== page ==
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Ranking the pitchers the Tampa Bay Rays are most likely to trade

The Rays have one of those good kinds of problems, with an excess of starting pitching. They insist they're not seeking to trade one and would be fine going to spring training with all eight. But with several holes elsewhere in their lineup, the expectation around the game is that they are looking to make a deal. And with Matt Moore set to join the rotation, thanks to a new contract that removes any financial incentive to have him open the season in the minors, they are positioned to discuss just about anything. Based on conversations with executives, scouts and others, plus performance and financial matters, here is a ranking of whom the Rays are most likely to trade.


>> Age: 26

>> Stats: 25-22, 4.22, 388.1 IP, 1.355 WHIP

>> Contract: Under control for six years for $34.1 million; guaranteed $9.1M through 2014, options through '17 totaling $25M.

>> The pitch: Davis is exactly what most teams want: a young, strong starter who can log innings with the stuff to be a steady winner. And, as important, with an affordable long-term contract. The Rays like that, too, of course, but they have other, and potentially better, pitchers, which makes Davis the most likely to go. Other teams seem to prefer Davis over Jeff Niemann based on his age and upside, though he has been on the DL the past two seasons. The Rays, though, have to consider that he might be the best of the starters to move to the bullpen. The key will be whether Davis has enough value alone (or with some toss-ins) to bring the Rays the impact bat they need.


>> Age: 28

>> Stats: 38-23, 4.16, 506.1 IP, 1.300 WHIP

>> Contract: Arbitration eligible for next three years; potential to make $2.5M in '12, $15M through '14.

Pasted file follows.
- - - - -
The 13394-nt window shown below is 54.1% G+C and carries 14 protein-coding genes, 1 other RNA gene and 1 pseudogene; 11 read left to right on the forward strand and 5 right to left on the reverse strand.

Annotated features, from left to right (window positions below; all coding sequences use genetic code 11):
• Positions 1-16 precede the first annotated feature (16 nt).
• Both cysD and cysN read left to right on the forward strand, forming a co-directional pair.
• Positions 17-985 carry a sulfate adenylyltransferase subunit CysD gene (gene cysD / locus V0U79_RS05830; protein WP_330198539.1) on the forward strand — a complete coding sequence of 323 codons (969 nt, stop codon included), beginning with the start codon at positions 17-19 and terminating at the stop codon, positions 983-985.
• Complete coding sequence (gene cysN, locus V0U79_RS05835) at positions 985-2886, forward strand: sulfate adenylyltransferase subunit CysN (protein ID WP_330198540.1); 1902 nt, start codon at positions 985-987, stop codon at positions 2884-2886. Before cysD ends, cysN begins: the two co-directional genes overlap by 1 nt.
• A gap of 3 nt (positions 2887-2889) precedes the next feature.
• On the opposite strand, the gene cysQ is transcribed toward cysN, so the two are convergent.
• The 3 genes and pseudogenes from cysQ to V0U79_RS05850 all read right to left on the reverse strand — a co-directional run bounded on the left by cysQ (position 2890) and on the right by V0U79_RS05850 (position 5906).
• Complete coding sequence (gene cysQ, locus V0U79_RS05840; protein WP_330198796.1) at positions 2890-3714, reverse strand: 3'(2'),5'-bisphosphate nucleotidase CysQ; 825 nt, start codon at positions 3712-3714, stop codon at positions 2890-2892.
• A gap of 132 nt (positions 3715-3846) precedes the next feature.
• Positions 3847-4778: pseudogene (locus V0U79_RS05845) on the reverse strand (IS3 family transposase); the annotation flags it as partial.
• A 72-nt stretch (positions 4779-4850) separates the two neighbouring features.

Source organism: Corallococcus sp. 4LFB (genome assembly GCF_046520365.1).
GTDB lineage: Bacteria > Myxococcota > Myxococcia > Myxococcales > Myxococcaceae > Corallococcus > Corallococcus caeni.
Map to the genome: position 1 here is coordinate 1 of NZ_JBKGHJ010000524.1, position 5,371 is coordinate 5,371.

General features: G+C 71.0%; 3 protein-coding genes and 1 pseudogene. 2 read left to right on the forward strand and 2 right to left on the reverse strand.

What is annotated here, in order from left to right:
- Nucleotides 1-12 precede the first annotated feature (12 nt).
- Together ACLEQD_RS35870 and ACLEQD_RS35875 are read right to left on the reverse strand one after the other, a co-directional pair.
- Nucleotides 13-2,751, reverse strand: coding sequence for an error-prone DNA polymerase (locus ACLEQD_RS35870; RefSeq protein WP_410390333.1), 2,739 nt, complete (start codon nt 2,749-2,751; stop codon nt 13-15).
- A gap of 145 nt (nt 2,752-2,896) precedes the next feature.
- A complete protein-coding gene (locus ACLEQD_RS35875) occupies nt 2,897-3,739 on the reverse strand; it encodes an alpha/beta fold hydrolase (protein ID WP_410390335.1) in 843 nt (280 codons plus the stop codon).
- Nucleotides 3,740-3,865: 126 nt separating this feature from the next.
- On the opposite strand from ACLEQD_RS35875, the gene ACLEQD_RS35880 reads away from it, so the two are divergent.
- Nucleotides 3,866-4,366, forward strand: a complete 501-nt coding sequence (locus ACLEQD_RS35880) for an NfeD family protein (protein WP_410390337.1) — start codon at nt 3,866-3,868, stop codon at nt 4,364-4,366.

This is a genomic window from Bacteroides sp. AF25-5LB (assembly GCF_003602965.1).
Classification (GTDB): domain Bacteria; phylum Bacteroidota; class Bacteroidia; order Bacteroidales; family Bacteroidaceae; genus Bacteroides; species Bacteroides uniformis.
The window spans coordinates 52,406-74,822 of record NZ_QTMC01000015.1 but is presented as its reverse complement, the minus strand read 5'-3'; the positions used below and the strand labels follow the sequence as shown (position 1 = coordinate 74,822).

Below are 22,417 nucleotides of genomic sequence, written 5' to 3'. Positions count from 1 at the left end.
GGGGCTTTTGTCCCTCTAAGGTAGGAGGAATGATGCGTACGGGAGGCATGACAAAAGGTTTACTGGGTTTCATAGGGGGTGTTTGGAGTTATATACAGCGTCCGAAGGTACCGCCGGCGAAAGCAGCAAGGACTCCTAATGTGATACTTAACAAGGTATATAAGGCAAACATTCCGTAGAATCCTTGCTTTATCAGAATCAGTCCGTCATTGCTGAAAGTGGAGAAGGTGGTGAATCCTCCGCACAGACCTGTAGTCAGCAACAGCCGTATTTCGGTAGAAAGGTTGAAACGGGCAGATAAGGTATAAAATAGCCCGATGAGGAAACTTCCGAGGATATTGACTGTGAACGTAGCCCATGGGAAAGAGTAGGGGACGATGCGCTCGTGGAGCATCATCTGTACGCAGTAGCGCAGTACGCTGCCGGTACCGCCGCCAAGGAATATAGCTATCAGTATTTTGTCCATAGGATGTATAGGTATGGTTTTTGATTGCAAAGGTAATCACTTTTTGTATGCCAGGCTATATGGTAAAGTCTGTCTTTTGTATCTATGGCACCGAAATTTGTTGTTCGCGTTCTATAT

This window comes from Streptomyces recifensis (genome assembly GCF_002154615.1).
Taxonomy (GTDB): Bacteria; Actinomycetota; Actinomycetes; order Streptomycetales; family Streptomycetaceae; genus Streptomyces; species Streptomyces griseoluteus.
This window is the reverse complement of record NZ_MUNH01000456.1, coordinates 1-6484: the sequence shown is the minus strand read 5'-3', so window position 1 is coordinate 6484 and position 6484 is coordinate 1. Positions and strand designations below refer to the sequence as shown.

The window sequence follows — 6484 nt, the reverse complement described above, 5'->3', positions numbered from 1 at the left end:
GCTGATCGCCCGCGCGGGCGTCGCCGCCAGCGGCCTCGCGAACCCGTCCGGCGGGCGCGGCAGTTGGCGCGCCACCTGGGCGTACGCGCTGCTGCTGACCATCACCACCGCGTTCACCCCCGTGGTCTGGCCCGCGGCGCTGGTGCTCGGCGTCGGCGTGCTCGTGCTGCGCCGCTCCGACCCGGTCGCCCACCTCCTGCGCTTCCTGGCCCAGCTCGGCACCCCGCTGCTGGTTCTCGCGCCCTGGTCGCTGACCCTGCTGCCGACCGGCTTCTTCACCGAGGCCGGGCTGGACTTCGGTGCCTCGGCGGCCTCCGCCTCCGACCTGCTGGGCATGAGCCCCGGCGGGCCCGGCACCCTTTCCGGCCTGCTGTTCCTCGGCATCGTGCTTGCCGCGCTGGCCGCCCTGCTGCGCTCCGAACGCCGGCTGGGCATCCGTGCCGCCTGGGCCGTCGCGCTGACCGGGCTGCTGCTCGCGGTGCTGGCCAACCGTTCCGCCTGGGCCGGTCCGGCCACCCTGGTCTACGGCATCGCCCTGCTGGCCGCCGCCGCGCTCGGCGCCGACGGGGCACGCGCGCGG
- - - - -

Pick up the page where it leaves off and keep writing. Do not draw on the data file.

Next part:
>> The pitch: When healthy and mechanically sound, Niemann can be a dominant winner, which makes him more of a gamble — either to trade or to keep. Some scouts are intrigued enough to rank him higher than Davis on their lists, but he's not likely to bring as much in return, especially since he could become very expensive quickly if he has that big year. The Rays have invested more than $7 million to get to this point, so they may prefer another year to see what they have if he can stay healthy.


>> Age: 29

>> Stats: 72-63, 3.96, 1227 IP, 1.233 WHIP

>> Contract: Team options for three years for $29M.

>> The pitch: Of the top three, there's no doubt Shields, coming off his spectacular 2011 season, would bring the largest return, at least the one big bat they need plus more. While his options are reasonable for most teams, salaries of $8 million (2012), $9 million ('13) and $12 million ('14) are a bit hefty by Rays standards. And given the Rays' defining buy-low/sell-high philosophy, it would seem — unless they are sure last season (16-12, 2.82) is more representative than 2010 (13-15, 5.18) — they have to trade Shields now. But there is also considerable value to keeping him around: tangibly, given the 200-plus innings they can bank on; and intrinsically, given the leadership, competitiveness and example-setting he provides. Especially with what they view as a real chance to win again in 2012.